Posts Tagged ‘parting


Our Last Summer

We had a drink in each café
And you, you talked of politics, philosophy
And I smiled like Mona Lisa…

That was from ABBA’s Our Last Summer, a song which tells of a woman’s precious memories of Paris a long time ago. Wow, imagine having a drink in each café – that’s practically bar hopping – with someone you really like, and then you talk about politics, philosophy and stuff. Alcohol loosens the tongue and the conversation unfolds naturally. Looking at her, you know from the intensity of her gaze that she is listening to every word you say, and from her quiet smile you can see that she likes what she’s hearing.

I was so happy we had met
It was the age of no regret
Oh yes, those crazy years, that was the time


Ah, the ‘immortality’ of youth. Living for the present, where each passing moment is all that matters. Carpe diem!

But underneath we had a fear of flying
Of getting old, a fear of slowly dying
We took the chance
Like we were dancing our last dance

Imagine the feeling when you know in your heart that you may never get this happy again. When you connect with somebody at an extraordinary level. When it seems that together you can take on the world. When you could even say something as cheesy as, “I could die this moment because this is the closest to Heaven that I’ll ever get.” And no matter what happens afterward, this moment will be your own happy ending.

And now you’re working in a bank
The family man, a football fan
And your name is Harry
How dull it seems
Yet you’re the hero of my dreams


Ah, so they didn’t end up together after all. But this only makes that ‘last summer’ all the more priceless, because it will never happen again – except in her memory, where it is immortalized, frozen in time.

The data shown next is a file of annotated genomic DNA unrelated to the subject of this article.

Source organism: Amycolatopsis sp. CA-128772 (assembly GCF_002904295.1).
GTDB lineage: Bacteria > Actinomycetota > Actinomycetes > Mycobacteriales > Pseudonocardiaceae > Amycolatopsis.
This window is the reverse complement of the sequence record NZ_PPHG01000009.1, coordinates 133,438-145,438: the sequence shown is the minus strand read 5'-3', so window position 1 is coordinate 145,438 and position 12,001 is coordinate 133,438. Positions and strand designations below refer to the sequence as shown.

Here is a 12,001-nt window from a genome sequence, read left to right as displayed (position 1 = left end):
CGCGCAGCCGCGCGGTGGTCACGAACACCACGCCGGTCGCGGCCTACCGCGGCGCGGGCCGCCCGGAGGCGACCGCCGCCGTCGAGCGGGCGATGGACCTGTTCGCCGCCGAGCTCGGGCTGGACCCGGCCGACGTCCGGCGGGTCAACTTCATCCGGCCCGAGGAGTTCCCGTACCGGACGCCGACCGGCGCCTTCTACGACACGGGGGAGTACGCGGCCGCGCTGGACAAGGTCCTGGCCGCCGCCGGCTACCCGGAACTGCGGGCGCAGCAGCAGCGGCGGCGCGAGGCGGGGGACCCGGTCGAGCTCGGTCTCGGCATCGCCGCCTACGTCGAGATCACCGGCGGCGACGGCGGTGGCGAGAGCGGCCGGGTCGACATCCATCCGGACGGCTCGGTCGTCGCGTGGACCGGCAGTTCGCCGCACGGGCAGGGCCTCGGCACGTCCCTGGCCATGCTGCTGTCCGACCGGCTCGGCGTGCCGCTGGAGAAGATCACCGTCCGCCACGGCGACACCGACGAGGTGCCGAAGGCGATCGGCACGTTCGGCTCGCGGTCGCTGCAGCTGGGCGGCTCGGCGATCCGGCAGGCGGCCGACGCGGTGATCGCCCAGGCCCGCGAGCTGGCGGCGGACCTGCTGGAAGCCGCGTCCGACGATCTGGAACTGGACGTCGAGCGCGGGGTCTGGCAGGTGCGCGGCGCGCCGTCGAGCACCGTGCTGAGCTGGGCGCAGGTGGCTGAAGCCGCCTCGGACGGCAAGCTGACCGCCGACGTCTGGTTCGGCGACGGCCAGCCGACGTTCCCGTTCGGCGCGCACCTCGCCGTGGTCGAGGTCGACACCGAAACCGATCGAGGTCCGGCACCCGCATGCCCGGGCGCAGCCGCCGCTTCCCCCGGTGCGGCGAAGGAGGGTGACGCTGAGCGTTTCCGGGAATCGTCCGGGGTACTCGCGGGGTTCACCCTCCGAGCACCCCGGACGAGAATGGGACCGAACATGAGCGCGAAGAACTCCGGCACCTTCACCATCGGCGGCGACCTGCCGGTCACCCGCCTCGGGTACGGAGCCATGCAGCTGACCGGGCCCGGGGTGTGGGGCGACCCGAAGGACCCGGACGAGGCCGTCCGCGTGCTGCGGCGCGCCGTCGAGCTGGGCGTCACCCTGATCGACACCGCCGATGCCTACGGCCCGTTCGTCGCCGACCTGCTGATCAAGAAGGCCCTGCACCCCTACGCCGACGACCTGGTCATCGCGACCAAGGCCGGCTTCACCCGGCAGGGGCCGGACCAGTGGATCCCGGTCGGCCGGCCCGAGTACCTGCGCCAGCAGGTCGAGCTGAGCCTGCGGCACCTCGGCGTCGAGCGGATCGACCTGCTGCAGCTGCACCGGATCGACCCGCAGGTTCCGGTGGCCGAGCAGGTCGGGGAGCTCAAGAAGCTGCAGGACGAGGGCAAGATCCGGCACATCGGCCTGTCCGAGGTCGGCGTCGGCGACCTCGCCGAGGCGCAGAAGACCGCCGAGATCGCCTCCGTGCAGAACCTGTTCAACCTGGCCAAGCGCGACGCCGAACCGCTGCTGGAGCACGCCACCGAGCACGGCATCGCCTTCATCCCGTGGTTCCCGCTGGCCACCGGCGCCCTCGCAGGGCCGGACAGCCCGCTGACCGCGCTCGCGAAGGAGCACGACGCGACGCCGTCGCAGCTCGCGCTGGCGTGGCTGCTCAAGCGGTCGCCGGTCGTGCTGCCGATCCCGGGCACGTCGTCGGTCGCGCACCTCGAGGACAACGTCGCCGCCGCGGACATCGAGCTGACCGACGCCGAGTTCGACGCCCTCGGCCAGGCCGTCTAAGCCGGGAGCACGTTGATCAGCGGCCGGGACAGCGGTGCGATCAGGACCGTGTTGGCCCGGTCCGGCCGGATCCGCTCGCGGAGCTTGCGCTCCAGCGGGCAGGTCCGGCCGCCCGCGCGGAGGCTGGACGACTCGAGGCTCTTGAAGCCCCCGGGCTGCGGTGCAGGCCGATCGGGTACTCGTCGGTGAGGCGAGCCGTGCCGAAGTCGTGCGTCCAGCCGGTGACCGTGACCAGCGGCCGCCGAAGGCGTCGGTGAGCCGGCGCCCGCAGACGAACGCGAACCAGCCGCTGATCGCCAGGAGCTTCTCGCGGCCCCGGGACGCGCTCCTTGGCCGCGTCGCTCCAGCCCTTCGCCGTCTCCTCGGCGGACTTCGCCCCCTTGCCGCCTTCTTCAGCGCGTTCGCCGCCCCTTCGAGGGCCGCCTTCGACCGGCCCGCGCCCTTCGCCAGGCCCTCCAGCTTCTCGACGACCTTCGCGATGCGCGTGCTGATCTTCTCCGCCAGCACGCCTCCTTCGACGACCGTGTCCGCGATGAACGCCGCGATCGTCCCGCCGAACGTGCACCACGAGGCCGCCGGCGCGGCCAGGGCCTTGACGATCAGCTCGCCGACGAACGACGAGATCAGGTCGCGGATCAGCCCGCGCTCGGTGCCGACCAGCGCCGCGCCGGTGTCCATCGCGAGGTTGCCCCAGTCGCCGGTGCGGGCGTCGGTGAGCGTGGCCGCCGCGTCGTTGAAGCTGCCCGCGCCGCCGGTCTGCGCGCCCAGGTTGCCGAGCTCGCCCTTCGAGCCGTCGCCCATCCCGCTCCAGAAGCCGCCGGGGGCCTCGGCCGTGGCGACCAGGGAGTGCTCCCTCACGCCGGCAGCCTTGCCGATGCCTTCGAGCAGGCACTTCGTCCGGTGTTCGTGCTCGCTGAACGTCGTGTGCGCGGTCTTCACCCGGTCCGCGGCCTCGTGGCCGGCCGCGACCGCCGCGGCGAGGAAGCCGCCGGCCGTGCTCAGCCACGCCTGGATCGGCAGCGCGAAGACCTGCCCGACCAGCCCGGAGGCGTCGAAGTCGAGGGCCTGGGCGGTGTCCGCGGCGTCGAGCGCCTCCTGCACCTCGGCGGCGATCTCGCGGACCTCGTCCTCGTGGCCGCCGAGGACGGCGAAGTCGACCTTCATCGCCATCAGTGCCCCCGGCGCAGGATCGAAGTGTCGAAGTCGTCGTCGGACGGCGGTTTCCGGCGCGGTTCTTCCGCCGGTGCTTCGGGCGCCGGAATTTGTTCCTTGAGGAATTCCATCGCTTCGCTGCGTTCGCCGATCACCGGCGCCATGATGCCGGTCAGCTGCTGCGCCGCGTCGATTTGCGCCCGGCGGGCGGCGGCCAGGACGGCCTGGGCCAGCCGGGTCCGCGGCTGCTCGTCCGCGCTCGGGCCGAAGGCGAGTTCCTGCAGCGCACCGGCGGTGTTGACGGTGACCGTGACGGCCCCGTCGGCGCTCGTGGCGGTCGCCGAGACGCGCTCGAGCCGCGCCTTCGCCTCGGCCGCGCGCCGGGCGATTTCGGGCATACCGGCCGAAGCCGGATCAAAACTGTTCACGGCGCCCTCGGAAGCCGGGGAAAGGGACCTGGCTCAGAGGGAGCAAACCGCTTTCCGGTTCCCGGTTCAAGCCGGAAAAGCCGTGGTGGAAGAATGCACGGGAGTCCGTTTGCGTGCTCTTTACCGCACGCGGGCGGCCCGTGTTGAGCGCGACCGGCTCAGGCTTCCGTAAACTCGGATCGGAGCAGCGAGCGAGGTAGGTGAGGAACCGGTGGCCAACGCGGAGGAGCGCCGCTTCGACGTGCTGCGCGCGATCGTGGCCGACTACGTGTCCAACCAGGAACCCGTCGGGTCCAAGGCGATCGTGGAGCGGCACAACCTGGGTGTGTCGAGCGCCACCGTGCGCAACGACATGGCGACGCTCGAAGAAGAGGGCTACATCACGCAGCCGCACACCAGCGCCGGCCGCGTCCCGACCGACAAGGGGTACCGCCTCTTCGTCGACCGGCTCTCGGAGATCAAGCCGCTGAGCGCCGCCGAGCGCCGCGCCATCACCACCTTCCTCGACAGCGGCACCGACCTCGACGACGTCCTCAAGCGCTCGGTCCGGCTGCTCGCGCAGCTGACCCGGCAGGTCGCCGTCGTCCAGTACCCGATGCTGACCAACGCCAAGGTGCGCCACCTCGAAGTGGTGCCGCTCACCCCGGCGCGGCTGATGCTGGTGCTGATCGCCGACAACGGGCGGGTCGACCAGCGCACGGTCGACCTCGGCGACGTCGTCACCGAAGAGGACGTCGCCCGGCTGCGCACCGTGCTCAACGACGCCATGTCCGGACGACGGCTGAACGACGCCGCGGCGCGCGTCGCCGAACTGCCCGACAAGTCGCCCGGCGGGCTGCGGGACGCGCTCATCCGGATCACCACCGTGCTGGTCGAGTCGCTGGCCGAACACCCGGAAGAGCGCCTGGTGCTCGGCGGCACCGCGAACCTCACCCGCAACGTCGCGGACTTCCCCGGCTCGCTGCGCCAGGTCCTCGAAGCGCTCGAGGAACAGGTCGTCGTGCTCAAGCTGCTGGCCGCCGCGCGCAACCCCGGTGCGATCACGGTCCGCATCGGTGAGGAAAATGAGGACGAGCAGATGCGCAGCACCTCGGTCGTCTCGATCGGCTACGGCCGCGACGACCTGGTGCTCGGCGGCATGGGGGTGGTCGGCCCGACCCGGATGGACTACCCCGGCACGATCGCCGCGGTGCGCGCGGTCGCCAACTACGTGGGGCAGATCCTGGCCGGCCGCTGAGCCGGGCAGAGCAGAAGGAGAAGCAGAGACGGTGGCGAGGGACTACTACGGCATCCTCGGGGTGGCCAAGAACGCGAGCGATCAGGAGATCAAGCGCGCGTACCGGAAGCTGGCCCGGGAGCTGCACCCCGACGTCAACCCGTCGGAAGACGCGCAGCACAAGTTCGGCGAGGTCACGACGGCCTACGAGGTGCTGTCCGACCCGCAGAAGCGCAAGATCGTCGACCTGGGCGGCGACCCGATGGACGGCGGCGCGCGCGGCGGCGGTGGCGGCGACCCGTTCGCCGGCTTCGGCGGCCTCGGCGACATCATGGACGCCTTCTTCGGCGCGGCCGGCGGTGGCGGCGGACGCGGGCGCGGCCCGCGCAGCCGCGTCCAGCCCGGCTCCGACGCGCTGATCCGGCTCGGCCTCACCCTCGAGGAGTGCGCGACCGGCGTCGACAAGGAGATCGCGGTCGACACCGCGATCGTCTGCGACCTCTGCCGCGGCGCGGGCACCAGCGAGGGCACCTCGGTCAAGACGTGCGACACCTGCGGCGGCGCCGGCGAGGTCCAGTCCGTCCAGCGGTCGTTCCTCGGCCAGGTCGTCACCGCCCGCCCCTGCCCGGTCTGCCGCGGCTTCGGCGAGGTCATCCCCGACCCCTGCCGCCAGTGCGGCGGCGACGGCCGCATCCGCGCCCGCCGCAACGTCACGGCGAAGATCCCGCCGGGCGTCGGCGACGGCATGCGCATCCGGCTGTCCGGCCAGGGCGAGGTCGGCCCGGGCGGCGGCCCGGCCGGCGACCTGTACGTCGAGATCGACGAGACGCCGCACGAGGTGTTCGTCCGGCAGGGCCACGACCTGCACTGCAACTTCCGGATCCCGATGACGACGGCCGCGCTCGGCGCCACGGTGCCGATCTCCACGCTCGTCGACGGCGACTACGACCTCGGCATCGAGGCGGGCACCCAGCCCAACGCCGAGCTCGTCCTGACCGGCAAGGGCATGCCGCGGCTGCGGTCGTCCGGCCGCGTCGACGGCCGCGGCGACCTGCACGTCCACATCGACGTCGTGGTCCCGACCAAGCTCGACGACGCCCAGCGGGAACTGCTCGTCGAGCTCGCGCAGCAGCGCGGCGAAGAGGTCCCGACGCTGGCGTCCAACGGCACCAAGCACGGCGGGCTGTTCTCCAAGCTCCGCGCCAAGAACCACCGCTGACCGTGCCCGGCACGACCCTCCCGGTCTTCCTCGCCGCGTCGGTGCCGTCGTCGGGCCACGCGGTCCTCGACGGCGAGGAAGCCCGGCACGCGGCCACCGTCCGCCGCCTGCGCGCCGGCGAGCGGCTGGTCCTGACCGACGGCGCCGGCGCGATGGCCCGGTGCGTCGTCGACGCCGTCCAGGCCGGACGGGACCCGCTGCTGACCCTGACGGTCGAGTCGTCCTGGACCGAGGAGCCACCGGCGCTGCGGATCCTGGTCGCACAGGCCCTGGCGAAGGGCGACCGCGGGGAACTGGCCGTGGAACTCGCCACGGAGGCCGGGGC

And that is called Life.

I can still recall our last summer
I still see it all
Walks along the Seine,
Laughing in the rain
Our last summer
Memories that remain

inner minds


Sweet Sorrow

(First published in April 2009)

I had often heard and even more often said the line “Parting is such sweet sorrow”, but I realized just a moment ago that I actually don’t know exactly what it means. Well personally for me, parting is such a bittersweet experience, and sometimes it can make you smile and cry at the same time, hence, “sweet sorrow”. But I got a little curious as to what the playwright really meant by those words and so I googled them and got a bit more informed.

I found the following two entries useful:

“Poets have long been fascinated by the concept of dialectical emotions–that to be truly happy, one must first be deeply sad; to enjoy the delights of food, one must first experience hunger.  So it is with Juliet’s situation. Saying goodbye to Romeo triggers deep sadness, but that sadness also reminds her of her love for him, and for this reason it is sweet. Saying goodbye also initiates her anticipation of seeing him again, which gives that emotion a pleasant tingle.”

“Juliet is referring to the pain that lovers have faced since time began. She is overjoyed at loving Romeo and amazed at how much it hurts her to have to leave him, the paradox is that without her deep feelings for him parting would not be difficult. It is therefore delightful that parting can hurt so much.”

Ah, so maybe that’s what Shakespeare meant then, the sweet sorrow of Romeo and Juliet at their parting. Nice.

And surely sweet sorrow is not limited to the parting of lovers, but also of family and friends. All of us must have had our share of partings due to work or lifestyle changes – some of which our very own choosing. Some of those partings must have been more on the sweet side while others more on the bitter, but it is always a blend of both – or nothing at all. Because a parting that is not a bit sweet can never be bitter, and a parting that is not a bit bitter can never be sweet. Furthermore, the sweeter it gets, the more bitter it becomes, and the more bitter it becomes, the sweeter it gets. Ah, don’t you just love paradoxes?

I would like to wish a good friend of mine well as she goes back to Manila to pursue a very noble career you could actually call a vocation. Godspeed deep roller. Hope you can visit Davao again soon, and instead of parting, we can go partying. (LOL)

Attempts at uncovering the underlying simplicity beneath apparently complex concepts as well as the core complexity within seemingly straightforward issues

Error: Please make sure the Twitter account is public.